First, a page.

Sunday, August 10, 2014

Case o' The Week: Pressure (but not enough . . .) - Carr and Suggestive Pretrial Identifications

  She was squeezed until she cracked.
   (But her pretrial IDs are still  admissible . . . .)
United States v. Carr, 2014 WL 3805588 (9th Cir. Aug. 4, 2014), decision available here.

Players: Decision by Judge Christen, joined by Judges Pregerson and Berzon.

Facts: Lanita Fields was a cooperating witness in a bank robbery trial. Id. at *1-*3. Fields testified that on the morning of the robbery, an old boyfriend called and asked her to meet him. Id. at *1. She did, and was introduced to a number of other men. Id. She drove with the group to a “Vons Credit Union”, which the men then robbed. Id. at *2. Guns were used, and fired. Id. at *11-*12. 
   Eighteen months later, a federal agent interviewed Fields and showed her pictures of suspected robbers. Id. at *7. The interview was audio recorded, but not videotaped. Id. at *4-*5. Conflicting evidence suggested the agent showed Fields twelve photos, or ten photos, or three photos (of three suspects). Id. at *4.
  Fields cried, there was pressure to cooperate, and she then identified three robbers out of the pictures. Id. The co-defendants jointly moved to exclude this pretrial identification at trial: the motion was denied. Id. at *4. The defendants were convicted after a jury trial. 

Issue(s): “All three defendants submit that [the district court’s denial of a motion to exclude Fields’s pretrial identification] was error, arguing that the pretrial identification procedure was impermissibly suggestive and unreliable.” Id. at *4.

Held:We conclude that the district court did not deny defendants due process by ruling that [the agent’s] interrogation technique was not impermissibly suggestive; the technique he used did not present a substantial likelihood of irreparable misidentification.” Id. at *7. “We agree that the eighteen-month delay gave the jury a powerful reason to discount Field’s testimony. But because we conclude that procedure used to interrogate Fields was not impermissibly suggestive, we find no error in the trial court’s decision to allow the jury to weigh this testimony.” Id.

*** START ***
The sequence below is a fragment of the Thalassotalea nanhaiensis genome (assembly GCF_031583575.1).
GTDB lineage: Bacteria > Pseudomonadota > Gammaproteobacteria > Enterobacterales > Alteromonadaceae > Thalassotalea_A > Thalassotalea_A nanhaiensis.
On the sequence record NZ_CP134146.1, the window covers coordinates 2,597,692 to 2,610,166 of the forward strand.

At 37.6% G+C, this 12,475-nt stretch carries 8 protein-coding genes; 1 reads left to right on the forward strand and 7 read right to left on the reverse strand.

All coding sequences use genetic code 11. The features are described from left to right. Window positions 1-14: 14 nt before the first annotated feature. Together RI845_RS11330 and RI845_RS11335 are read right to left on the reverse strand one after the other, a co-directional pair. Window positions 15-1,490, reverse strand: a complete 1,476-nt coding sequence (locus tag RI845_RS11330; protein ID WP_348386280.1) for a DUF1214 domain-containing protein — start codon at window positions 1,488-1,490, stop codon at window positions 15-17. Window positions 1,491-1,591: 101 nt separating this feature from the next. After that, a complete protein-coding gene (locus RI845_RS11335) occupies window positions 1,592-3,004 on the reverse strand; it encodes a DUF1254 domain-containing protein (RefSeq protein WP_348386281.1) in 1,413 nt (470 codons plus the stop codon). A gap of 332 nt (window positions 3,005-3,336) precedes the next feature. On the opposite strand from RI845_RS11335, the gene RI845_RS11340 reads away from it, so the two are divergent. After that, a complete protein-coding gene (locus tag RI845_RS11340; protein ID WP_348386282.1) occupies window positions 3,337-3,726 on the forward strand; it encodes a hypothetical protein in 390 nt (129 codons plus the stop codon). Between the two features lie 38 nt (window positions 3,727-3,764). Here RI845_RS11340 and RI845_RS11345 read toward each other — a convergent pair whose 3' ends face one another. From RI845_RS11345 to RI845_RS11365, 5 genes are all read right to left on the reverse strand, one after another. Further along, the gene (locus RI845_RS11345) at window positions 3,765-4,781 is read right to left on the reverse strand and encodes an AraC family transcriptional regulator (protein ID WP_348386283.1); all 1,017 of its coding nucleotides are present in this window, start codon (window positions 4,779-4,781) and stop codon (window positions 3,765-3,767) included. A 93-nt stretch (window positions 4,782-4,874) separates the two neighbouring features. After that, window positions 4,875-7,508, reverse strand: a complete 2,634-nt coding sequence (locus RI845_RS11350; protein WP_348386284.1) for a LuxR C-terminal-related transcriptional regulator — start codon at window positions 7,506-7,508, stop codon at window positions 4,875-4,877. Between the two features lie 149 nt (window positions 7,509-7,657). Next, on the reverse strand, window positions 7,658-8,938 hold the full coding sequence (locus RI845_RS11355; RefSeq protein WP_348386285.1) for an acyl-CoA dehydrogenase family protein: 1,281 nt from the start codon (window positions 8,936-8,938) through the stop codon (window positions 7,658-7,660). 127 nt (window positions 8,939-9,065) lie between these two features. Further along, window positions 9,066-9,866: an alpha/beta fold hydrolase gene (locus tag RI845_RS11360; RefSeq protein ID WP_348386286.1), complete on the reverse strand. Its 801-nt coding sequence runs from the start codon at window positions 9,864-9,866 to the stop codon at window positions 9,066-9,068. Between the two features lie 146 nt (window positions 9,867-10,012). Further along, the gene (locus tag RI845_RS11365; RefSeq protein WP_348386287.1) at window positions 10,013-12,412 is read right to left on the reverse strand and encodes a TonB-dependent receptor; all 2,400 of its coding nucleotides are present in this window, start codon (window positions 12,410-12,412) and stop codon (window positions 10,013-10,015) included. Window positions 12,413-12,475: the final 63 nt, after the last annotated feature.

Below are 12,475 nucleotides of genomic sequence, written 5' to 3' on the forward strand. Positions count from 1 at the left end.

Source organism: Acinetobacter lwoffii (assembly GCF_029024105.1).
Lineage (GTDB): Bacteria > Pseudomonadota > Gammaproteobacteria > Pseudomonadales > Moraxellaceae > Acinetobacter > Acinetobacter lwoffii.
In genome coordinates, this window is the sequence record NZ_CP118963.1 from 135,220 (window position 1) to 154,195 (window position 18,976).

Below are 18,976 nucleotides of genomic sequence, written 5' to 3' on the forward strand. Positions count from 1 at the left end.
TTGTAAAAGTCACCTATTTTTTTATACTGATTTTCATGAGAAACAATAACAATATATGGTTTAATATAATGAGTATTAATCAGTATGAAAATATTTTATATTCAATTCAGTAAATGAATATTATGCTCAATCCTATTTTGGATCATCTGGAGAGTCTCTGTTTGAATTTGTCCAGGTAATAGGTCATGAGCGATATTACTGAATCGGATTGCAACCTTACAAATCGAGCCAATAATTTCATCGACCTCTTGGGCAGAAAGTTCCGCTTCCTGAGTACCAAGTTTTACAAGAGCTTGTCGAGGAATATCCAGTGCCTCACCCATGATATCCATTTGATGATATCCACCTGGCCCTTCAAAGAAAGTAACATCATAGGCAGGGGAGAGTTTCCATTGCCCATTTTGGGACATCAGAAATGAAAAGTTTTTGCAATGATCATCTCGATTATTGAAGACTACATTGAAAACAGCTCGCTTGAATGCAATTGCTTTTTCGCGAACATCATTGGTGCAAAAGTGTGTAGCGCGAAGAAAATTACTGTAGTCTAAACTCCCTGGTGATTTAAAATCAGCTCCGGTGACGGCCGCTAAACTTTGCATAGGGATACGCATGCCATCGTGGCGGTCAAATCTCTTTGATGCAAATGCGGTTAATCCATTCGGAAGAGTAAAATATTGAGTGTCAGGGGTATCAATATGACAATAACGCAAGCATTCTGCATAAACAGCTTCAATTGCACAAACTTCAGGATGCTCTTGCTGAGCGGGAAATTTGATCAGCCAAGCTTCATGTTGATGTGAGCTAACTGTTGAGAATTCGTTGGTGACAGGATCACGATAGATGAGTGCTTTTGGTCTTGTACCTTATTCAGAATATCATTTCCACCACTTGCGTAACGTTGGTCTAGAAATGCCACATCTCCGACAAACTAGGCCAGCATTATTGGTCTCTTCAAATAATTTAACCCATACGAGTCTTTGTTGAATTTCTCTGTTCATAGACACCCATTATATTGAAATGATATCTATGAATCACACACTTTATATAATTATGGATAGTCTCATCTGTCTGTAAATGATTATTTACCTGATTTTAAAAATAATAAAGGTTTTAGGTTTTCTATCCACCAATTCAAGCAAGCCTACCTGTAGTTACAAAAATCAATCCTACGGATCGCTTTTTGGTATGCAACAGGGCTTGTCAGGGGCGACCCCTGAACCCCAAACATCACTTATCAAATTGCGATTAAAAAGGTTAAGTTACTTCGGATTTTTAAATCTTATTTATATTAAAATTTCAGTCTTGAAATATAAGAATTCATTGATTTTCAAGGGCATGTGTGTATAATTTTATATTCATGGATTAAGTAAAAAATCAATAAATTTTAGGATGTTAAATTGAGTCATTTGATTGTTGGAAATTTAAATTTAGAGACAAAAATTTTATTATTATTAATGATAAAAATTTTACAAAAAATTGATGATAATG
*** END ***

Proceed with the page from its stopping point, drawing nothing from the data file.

Of Note: Is an agent’s pressure to cooperate, alone, enough to render an out-of-court identification inadmissible? Not here, concludes Judge Christen. Id. at *6. She compares the agent’s pressure to cooperate against other factors – like deprivation of food, friends, and counsel, extended interrogation, or subjecting a mentally disabled witness to misleading questioning. Id. Pressure to snitch doesn’t measure up, she concludes.
  It is a disappointing ruling – those in the trenches know that the pressure to snitch is often overwhelming, and can create huge incentives for (mis)identifications intended to appease a threatening agent.

How to Use: The good news (such as it is) comes for one of the co-Ds who wasn’t there during the robbery. There was no evidence he had a gun, or knew of his co-defendants’ use of guns. Id. at *11. The district court granted his motion for judgment of acquittal for a (heavy) Section 924(c) charge, and the Ninth affirmed against the government’s cross-appeal. Id. Not enough, Judge Christen explains, that this was a “takeover” type robbery – more evidence that guns will be in the mix is required. Id. at *11-*12.
For Further Reading: Three hundred and thirty-six ND Cal drug offenders may be eligible for relief, from the retroactive application of the -2 drug amendment. See USSG Commission analysis here , at pg 10 (Table 2). 
  Ninety-five or so of those inmates may be eligible for release at the earliest possible date: Nov. 1, 2015. Id. at Appendix, Table 8. The FPD is on it: lists are being created, motions drafted, proposed orders are underway. When the names of the first eligible inmates are known, we’ll offer training to CJA counsel who wish to represent their own clients.   
    Interestingly, NorCal has less than half the inmates eligible for relief than that of any other California federal district. Id. We must be particularly law-abiding folk, up here among the redwoods . . . . 

Image of the NorCal flag from 

Steven Kalar, Federal Public Defender N.D. Cal. Website at


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